Auditor’s Summary — Report No. 21-01 –
From Hawaii State Auditor, January 14, 2021 –
More than 25 years after its creation, we found an agency that is generally unaware of its unique powers and exemptions, and has done little – if anything – toward achieving its statutory purpose. From 1994 to 2012, the corporation managed two former plantation water systems on Kaua‘i and one on O‘ahu, supplying water to farmers but doing little else to develop new international, national, and local markets for Hawai‘i-grown products, to promote diversified agriculture across the state, or to develop an agriculture industry to replace the economic loss caused by the closure of the plantations.
THE HAWAI‘I STATE LEGISLATURE created the Agribusiness Development Corporation (ADC) in 1994 amidst a series of sugar and pineapple plantation closures that lawmakers viewed as “an unprecedented opportunity for the conversion of agriculture into a dynamic growth industry.” Projecting that the downsizing of sugar and pineapple production would free up 75,000 acres of agricultural land and 50 million gallons of water daily over the next decade, the Legislature established ADC as a public corporation tasked with developing an “aggressive and dynamic” agribusiness development program to convert former plantation assets for use by new large-scale commercial enterprises producing the majority of their crops for export.
What we found
We found that ADC has done little – if anything – to facilitate the development of agricultural enterprises to replace the economic loss created by the demise of the sugar and pineapple industries. After almost 30 years, ADC has yet to develop an agribusiness plan – a plan required by statute – to define and establish goals, objectives, policies, and priority guidelines for its agribusiness development strategy or other short- and long-range strategic plans.
Instead of leading the State’s agricultural transformation, ADC primarily manages 4,257 acres of land it started acquiring in 2012 at the direction of the Legislature as well as the Waiāhole Water System on O‘ahu. Yet, we found that the corporation struggles to manage its lands, challenged by the myriad duties required for effective land management. For instance, a preferred anchor tenant had occupied ADC land for years without a formal, written agreement. We saw evidence of the tenant’s farming activity during an October 2019 site visit, roughly two weeks before ADC finally executed a license agreement with terms retroactive to 2016. That tenant also had provided services in exchange for rent credits, building reservoirs and paving roads used by other ADC tenants. But, ADC did not follow the state procurement process when authorizing the work nor did it document, monitor, or track the services, labor, or materials the tenant provided. In fact, the Executive Director acknowledged that ADC had opted to take the tenant’s “word” on the services provided, the costs incurred, and the materials used.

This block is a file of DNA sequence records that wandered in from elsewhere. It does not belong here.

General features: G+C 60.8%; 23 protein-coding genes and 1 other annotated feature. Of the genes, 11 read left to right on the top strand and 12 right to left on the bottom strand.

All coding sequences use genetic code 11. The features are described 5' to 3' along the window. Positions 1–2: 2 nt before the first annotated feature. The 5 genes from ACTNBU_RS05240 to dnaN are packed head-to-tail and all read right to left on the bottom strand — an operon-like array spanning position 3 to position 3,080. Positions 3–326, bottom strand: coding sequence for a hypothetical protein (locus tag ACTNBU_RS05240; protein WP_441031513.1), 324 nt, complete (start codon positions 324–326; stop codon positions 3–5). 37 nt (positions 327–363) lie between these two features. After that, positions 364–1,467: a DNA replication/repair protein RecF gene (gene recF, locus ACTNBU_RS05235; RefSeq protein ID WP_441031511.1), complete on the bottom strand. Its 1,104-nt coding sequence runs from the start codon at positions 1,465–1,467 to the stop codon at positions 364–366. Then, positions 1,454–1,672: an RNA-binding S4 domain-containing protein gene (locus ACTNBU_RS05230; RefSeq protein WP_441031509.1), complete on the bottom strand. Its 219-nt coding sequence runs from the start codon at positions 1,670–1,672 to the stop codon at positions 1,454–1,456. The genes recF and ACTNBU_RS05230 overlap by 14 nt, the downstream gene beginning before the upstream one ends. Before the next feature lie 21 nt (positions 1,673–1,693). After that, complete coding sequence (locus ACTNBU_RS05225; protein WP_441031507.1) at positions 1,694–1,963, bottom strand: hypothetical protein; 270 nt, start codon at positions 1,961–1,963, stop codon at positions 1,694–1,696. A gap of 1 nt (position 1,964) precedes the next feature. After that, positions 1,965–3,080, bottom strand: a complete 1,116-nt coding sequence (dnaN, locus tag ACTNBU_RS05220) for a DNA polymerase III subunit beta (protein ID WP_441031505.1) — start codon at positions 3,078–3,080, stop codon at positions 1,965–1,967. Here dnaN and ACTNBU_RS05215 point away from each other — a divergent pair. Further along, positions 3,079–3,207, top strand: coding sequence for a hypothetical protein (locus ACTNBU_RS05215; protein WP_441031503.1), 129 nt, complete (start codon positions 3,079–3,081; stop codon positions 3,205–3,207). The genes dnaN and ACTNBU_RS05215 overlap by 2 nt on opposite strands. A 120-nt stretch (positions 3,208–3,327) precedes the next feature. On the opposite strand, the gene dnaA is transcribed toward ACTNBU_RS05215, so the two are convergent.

Finally, we found that ADC’s Board of Directors, as the head of the corporation, has provided minimal guidance and oversight of ADC’s operations. Rather than taking an active role in developing agribusiness policies, establishing short- and long-term strategic plans, and charting the corporation’s direction, the Chairperson and Vice-Chairperson believe that the Board’s responsibility is to address whatever business is brought before it by the Executive Director. And, as a result of the Board’s abdication of its policy-making and oversight responsibilities, ADC has yet to provide the necessary leadership to facilitate the transition of agricultural lands and infrastructure from plantation operations into other agricultural enterprises that it was intended to provide after almost 30 years since its creation.
Why did these problems occur?
ADC – both its Board of Directors and its staff – does not understand the corporation’s overarching purpose, a mission that has remained unchanged since its creation in 1994 and is clearly stated in statute: ADC was established “as a public corporation to administer an aggressive and dynamic agribusiness development program” to replace the economic loss caused by the closure of Hawai‘i’s sugar and pineapple plantations. The Legislature intended the corporation “to facilitate the transition of agricultural infrastructure from plantation operations into other agricultural enterprises, to carry on the marketing analysis to direct agricultural industry evolution, and to provide leadership for the development, financing, improvement, or enhancement of agricultural enterprises.” And, ADC was granted powers and exemptions unique in Hawai‘i state government that afford the corporation unrivaled flexibility to bring former plantation lands back into production “in a timely manner.” However, as with its primary statutory mission, the corporation is generally unaware of those powers and how they can be used to develop a diversified agriculture industry for Hawai‘i.